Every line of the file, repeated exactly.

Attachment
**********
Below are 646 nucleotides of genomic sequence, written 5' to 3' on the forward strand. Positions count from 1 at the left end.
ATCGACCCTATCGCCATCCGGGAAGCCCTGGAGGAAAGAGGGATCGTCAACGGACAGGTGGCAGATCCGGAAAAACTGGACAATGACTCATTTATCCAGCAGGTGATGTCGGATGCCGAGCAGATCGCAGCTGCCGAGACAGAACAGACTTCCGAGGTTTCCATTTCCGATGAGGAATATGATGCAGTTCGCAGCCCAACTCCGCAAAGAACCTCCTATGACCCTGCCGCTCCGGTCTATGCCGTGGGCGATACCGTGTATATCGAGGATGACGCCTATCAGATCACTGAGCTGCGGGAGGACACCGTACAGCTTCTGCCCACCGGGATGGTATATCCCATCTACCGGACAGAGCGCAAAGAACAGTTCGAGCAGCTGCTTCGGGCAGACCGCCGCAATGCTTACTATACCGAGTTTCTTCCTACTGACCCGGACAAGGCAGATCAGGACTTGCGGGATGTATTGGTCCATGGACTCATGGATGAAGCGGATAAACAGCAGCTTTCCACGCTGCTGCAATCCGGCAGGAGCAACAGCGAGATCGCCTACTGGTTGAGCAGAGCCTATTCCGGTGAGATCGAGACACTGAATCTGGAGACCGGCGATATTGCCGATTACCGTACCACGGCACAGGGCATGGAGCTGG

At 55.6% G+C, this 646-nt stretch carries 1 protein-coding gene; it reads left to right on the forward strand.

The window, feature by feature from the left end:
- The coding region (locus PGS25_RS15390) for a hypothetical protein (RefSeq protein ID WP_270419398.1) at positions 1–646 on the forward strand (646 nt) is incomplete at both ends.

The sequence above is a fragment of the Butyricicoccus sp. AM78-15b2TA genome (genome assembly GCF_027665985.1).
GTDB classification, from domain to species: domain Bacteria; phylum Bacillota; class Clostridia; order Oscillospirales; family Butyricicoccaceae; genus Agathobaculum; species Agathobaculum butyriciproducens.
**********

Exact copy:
Below are 646 nucleotides of genomic sequence, written 5' to 3' on the forward strand. Positions count from 1 at the left end.
ATCGACCCTATCGCCATCCGGGAAGCCCTGGAGGAAAGAGGGATCGTCAACGGACAGGTGGCAGATCCGGAAAAACTGGACAATGACTCATTTATCCAGCAGGTGATGTCGGATGCCGAGCAGATCGCAGCTGCCGAGACAGAACAGACTTCCGAGGTTTCCATTTCCGATGAGGAATATGATGCAGTTCGCAGCCCAACTCCGCAAAGAACCTCCTATGACCCTGCCGCTCCGGTCTATGCCGTGGGCGATACCGTGTATATCGAGGATGACGCCTATCAGATCACTGAGCTGCGGGAGGACACCGTACAGCTTCTGCCCACCGGGATGGTATATCCCATCTACCGGACAGAGCGCAAAGAACAGTTCGAGCAGCTGCTTCGGGCAGACCGCCGCAATGCTTACTATACCGAGTTTCTTCCTACTGACCCGGACAAGGCAGATCAGGACTTGCGGGATGTATTGGTCCATGGACTCATGGATGAAGCGGATAAACAGCAGCTTTCCACGCTGCTGCAATCCGGCAGGAGCAACAGCGAGATCGCCTACTGGTTGAGCAGAGCCTATTCCGGTGAGATCGAGACACTGAATCTGGAGACCGGCGATATTGCCGATTACCGTACCACGGCACAGGGCATGGAGCTGG

At 55.6% G+C, this 646-nt stretch carries 1 protein-coding gene; it reads left to right on the forward strand.

The window, feature by feature from the left end:
- The coding region (locus PGS25_RS15390) for a hypothetical protein (RefSeq protein ID WP_270419398.1) at positions 1–646 on the forward strand (646 nt) is incomplete at both ends.

The sequence above is a fragment of the Butyricicoccus sp. AM78-15b2TA genome (genome assembly GCF_027665985.1).
GTDB classification, from domain to species: domain Bacteria; phylum Bacillota; class Clostridia; order Oscillospirales; family Butyricicoccaceae; genus Agathobaculum; species Agathobaculum butyriciproducens.